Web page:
If you have transactions with foreign related entities, you need to review your method of documenting your intercompany pricing to avoid substantial penalties.
The determination of the price at which related parties will transact (transfer pricing) provides taxpayers the opportunity to shift profit between jurisdictions. This shift can significantly lower their tax cost, and taxing authorities are taking notice.
Countries across the globe have the authority to combat perceived abuses and tax the controlled transactions using an arm’s length analysis, taking into account all facts and circumstances. In addition, if there are adjustments to the transfer pricing between related parties, taxpayers can be subject to substantial penalties.
Penalties in the United States related to transfer pricing are either 20% or 40% of the tax underpayment, depending upon the type of misstatement. However, the penalties will not be imposed if it can be demonstrated that the taxpayer had a reasonable basis for the pricing and that the proper documentation was maintained.
The IRS recently issued final regulations that require annual country-by-country reporting by U.S. persons that are the ultimate parent entity of a multinational enterprise group. While these new IRS regulations affect multinational enterprise groups with $850 million or more in annual revenue (for the preceding annual accounting period), it’s not uncommon to see these types of regulations adjusted over time to include smaller enterprises.
As such, all multinational enterprises should consider reviewing their documentation practices in order to avoid potential tax penalties.
The regulations (1.6662-6) require that taxpayers maintain an extensive list of documentation and provide it to the Internal Revenue Service within 30 days of a request in connection with an examination. In addition, most of these items are required to be in existence when the return is filed.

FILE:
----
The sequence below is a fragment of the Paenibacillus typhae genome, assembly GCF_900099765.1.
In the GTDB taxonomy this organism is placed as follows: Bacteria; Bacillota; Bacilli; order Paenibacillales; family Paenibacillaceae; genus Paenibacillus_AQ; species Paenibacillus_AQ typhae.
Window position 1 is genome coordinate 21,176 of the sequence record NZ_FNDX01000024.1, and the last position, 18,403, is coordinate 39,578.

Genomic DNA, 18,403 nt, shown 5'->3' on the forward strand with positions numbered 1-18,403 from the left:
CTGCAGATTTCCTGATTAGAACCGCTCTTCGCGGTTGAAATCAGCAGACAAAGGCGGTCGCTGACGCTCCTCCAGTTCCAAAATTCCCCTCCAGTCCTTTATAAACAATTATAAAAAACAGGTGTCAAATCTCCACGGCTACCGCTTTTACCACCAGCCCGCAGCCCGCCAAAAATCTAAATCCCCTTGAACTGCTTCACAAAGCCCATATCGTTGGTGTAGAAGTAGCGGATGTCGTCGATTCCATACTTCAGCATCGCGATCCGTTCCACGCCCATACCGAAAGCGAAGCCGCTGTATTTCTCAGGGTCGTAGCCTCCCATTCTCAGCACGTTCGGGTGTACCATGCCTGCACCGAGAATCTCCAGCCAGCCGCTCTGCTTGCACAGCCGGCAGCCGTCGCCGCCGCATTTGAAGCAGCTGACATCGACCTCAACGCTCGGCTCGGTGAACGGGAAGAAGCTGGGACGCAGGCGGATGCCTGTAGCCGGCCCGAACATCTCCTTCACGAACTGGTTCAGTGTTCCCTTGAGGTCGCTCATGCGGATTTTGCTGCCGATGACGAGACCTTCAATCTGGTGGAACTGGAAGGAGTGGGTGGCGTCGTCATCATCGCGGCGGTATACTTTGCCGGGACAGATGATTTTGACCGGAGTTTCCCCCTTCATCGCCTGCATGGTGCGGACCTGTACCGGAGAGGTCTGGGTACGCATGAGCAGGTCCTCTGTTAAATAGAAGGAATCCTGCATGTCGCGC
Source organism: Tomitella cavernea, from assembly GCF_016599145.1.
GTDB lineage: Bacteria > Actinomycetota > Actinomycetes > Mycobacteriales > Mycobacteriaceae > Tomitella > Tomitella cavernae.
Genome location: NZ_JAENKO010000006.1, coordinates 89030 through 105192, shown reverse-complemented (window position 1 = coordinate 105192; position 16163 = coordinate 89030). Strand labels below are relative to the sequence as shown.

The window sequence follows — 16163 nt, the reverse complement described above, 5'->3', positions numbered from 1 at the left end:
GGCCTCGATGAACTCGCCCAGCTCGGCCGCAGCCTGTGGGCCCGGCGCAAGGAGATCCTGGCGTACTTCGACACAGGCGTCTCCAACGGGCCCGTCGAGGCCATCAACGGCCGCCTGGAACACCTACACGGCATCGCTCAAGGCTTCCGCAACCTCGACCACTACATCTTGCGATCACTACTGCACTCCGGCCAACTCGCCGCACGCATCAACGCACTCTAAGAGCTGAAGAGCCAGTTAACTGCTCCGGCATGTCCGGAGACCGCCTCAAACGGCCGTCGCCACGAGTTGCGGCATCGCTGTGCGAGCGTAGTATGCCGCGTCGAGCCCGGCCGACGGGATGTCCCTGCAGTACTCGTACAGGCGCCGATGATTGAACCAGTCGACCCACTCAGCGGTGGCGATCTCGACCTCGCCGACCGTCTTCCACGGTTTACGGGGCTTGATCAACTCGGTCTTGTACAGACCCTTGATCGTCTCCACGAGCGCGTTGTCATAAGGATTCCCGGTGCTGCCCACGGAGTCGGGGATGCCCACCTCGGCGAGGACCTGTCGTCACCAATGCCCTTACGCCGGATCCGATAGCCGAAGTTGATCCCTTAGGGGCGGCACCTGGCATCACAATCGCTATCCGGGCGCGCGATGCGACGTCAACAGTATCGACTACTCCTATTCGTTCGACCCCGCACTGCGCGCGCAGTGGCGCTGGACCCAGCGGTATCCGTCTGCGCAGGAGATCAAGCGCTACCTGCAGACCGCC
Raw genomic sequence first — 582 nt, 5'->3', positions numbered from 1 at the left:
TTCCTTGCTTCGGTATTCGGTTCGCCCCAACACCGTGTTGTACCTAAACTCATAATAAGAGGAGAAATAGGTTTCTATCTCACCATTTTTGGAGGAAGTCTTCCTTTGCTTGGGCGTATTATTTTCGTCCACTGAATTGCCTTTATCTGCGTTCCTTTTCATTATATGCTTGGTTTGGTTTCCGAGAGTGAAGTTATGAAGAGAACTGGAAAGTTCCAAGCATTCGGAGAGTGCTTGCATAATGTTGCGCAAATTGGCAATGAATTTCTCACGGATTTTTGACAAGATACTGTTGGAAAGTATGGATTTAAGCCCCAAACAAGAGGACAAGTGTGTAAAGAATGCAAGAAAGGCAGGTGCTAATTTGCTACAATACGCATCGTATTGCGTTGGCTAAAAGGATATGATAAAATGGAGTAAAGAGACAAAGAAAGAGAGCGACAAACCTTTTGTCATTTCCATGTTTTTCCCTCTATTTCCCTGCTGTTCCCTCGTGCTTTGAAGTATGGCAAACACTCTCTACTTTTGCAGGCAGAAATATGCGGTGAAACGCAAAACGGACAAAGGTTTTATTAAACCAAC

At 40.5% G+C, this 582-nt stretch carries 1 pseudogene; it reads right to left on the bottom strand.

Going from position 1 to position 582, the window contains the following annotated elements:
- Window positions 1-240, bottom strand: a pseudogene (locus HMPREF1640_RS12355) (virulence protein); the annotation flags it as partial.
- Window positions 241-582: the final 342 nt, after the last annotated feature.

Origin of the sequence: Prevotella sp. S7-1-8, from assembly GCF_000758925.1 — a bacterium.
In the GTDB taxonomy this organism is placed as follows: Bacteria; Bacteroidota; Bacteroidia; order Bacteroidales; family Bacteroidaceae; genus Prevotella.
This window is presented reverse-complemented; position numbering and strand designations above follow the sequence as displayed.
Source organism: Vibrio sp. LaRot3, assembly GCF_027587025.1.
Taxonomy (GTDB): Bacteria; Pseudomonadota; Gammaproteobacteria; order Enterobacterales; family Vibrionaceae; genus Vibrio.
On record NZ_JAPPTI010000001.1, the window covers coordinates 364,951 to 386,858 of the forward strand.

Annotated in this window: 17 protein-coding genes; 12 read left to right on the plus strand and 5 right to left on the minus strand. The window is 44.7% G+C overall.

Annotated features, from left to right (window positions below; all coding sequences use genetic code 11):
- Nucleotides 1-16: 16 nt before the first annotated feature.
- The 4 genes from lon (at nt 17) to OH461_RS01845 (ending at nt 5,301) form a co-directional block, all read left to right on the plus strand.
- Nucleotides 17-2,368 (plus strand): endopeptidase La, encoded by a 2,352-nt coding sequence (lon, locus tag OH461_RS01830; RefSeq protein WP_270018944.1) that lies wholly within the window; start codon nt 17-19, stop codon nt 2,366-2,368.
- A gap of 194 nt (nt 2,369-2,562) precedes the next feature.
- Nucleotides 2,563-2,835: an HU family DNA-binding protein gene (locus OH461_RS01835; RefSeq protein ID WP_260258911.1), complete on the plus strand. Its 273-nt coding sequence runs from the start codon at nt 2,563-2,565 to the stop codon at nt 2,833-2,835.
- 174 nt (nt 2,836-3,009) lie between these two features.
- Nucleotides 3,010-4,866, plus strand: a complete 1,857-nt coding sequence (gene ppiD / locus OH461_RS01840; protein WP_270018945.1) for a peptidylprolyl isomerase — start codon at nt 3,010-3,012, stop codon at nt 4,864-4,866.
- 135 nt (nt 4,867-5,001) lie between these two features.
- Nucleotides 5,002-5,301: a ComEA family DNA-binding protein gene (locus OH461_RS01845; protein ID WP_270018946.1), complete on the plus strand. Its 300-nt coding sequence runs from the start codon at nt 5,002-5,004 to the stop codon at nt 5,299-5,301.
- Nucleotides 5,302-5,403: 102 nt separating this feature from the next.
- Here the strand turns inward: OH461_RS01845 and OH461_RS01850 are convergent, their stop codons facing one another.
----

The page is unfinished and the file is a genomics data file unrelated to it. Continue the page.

In general, taxpayers must provide a detailed summary of the business (including organizational structure) and a detailed description of all controlled transactions. The taxpayer is also required to provide support for the transfer pricing methodology selected, including an analysis of why that method was selected compared to other methods, and the economic analysis supporting that as the best method.
Those concerned with the above documentation requirements and penalty avoidance should consider having a transfer pricing study performed.
Transfer Pricing Studies
Penalty avoidance and the above mentioned documentation are the main reasons taxpayers might elect to have a transfer pricing study performed. However, transfer pricing studies can also help minimize tax by setting optimal prices that the relevant taxing authorities consider reasonable, help improve the taxpayer’s understanding of the economic and business relationships of their companies, and provide analysis and support for their current tax treatment, which a buyer might expect, in the event of a sale of the company.
Further Transfer Pricing Considerations
Through the Base Erosion and Profit Shifting Project, the Organization for Economic Co-operation and Development has made significant recommendations in the transfer pricing area over the last several years. As a result of these recommendations, countries will continue strengthening their requirements, including such measures as country-by-country reporting of their business operations and tax rates. These changes increase the need and benefits to reviewing documentation practices and potentially having a transfer pricing study performed.
The general requirement is that taxpayers operate with related parties using an arm’s length standard. However, the significant documentation requirements and threat of penalties impose serious consequences on taxpayers that fail to meet or support that standard. Taxpayers must operate carefully in the transfer pricing area to avoid substantial penalties and to meet their reporting obligations.
John is a Partner and leads the Redpath and Company business tax service area. He assists clients with tax planning, preparation and research, and mergers and acquisitions. John works with a variety of clients in industries such as manufacturing, construction, real estate, and professional practice. He has provided public accounting services since 2004.More posts by John Kammerer